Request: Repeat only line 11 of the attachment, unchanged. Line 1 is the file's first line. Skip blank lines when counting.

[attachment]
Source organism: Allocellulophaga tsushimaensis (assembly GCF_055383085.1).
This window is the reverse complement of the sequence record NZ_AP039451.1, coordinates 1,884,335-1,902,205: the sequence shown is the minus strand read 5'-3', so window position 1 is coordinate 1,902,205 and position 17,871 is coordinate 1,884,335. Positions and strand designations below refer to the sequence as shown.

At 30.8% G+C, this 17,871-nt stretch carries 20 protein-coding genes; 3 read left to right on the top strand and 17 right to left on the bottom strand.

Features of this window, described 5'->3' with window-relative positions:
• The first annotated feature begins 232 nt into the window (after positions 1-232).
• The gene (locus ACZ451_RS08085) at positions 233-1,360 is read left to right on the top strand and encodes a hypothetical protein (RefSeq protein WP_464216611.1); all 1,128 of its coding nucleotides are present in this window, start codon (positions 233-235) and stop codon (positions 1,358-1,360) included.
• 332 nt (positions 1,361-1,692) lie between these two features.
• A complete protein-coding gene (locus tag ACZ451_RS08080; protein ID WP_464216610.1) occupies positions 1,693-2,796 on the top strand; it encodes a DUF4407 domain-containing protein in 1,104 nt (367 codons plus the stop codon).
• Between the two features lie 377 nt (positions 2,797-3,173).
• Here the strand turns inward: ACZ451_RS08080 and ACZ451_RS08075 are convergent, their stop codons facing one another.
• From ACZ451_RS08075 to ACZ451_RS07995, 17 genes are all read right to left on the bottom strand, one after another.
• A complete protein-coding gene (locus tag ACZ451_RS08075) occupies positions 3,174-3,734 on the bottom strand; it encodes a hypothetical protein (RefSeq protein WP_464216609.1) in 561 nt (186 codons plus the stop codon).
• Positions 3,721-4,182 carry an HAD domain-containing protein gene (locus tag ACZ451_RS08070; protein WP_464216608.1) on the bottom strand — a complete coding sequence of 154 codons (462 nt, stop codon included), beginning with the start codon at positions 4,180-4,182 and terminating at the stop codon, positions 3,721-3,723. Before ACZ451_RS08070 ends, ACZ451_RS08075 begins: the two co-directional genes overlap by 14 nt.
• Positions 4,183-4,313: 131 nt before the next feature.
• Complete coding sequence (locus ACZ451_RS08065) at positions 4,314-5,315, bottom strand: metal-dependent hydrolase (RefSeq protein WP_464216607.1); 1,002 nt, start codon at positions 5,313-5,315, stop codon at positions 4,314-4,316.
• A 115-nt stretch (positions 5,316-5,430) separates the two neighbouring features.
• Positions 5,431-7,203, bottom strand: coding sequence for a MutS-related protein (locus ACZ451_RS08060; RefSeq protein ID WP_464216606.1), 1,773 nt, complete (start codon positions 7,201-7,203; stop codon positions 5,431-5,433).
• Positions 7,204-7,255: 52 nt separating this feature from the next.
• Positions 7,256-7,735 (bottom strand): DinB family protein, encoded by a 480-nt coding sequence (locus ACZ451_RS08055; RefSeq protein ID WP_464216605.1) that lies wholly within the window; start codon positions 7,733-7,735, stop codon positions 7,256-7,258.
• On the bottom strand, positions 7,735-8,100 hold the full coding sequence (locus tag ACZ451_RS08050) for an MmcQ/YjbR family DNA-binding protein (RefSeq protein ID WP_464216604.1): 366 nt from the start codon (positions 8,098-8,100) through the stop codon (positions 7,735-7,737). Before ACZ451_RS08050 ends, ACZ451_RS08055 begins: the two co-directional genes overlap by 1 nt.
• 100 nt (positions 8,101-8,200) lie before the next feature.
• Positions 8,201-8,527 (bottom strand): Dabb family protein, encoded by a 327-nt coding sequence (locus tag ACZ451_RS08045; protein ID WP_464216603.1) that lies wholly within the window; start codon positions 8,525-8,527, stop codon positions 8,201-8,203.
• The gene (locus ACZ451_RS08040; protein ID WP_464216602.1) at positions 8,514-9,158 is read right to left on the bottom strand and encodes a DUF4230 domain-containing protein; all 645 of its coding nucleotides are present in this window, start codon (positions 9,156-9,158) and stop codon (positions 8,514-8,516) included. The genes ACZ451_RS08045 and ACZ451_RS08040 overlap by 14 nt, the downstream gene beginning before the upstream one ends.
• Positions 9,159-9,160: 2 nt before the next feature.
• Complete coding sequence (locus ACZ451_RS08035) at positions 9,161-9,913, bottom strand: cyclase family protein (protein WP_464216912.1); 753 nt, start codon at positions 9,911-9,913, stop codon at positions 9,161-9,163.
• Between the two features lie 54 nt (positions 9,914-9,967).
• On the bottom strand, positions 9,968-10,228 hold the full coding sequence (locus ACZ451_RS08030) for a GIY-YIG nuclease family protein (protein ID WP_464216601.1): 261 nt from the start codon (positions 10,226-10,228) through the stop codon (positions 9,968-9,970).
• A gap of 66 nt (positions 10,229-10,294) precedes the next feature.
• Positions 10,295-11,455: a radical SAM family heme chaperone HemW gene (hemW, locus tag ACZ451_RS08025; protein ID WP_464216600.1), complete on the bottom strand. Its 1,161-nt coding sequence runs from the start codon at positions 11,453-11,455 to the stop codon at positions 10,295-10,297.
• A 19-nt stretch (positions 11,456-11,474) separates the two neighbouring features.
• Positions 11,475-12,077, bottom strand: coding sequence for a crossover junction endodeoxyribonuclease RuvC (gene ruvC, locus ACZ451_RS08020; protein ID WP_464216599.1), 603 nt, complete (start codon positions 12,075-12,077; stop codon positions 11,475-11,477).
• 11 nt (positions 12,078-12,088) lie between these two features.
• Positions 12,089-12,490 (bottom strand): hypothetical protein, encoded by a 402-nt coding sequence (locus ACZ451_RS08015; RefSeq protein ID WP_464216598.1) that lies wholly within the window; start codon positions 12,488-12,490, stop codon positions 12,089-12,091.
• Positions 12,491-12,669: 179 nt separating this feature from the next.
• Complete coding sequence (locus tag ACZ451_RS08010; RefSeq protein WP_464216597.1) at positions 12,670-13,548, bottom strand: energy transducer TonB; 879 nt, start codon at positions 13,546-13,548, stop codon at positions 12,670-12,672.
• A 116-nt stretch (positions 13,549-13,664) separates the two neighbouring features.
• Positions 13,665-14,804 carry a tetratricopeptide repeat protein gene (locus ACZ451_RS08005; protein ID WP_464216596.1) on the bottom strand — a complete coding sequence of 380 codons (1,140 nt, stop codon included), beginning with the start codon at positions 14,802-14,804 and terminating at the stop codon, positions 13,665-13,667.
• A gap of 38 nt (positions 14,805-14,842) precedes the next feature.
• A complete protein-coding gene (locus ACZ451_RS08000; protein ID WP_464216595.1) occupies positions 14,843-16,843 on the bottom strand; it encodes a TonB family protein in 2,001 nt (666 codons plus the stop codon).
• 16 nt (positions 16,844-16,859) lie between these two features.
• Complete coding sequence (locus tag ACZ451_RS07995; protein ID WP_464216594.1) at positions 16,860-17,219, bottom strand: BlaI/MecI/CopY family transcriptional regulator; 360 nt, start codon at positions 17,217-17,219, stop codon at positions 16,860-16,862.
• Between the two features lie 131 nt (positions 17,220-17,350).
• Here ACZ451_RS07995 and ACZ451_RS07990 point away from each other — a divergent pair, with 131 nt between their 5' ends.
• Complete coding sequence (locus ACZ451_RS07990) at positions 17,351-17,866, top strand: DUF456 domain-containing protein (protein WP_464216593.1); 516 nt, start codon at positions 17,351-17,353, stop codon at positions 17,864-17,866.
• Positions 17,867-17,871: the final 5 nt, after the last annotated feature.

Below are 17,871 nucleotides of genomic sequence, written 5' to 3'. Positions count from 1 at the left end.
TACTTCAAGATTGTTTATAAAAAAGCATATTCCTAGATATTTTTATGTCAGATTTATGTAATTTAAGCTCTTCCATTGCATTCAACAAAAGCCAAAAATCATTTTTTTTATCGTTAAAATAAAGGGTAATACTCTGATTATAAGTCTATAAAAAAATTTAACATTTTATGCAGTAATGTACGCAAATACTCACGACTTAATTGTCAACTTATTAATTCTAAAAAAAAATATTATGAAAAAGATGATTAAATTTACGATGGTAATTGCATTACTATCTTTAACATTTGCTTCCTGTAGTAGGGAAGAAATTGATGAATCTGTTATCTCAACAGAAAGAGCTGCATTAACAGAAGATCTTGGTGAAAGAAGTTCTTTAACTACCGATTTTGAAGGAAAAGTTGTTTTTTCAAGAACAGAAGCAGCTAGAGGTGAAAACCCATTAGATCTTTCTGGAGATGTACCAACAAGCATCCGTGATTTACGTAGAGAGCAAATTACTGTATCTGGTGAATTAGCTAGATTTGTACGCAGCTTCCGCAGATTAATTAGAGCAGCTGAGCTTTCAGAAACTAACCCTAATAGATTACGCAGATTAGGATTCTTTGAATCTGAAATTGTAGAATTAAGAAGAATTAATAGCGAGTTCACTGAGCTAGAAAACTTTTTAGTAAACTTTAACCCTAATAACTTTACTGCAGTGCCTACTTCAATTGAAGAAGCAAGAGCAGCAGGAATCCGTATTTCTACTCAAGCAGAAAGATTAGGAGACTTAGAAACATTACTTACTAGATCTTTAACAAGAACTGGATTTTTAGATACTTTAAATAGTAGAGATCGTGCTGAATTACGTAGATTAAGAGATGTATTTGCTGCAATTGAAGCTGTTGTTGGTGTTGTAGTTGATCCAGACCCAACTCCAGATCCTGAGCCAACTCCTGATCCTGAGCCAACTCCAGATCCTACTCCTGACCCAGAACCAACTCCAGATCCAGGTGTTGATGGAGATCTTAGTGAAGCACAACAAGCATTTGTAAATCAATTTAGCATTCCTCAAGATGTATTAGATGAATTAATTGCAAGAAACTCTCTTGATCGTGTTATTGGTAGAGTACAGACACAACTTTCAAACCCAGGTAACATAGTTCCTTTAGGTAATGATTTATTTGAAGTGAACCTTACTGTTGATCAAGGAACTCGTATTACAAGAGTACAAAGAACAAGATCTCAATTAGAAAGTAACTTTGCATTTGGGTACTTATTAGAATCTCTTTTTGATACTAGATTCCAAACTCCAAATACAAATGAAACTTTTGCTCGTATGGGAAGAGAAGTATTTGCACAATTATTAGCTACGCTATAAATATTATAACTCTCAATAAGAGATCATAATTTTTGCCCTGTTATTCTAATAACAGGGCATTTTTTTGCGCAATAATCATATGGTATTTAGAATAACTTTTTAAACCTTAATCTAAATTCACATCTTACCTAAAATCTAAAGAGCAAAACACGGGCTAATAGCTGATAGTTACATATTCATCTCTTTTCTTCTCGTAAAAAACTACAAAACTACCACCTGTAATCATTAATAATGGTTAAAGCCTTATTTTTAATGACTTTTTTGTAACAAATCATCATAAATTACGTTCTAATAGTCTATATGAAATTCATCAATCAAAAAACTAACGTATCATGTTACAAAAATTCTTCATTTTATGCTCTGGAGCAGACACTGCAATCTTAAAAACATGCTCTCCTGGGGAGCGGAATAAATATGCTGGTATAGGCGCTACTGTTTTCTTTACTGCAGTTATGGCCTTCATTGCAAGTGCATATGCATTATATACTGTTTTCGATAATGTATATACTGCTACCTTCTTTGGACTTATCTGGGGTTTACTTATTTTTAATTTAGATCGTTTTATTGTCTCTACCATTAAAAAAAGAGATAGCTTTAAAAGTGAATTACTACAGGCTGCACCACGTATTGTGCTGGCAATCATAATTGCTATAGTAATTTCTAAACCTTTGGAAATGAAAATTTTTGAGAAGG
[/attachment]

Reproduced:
• From ACZ451_RS08075 to ACZ451_RS07995, 17 genes are all read right to left on the bottom strand, one after another.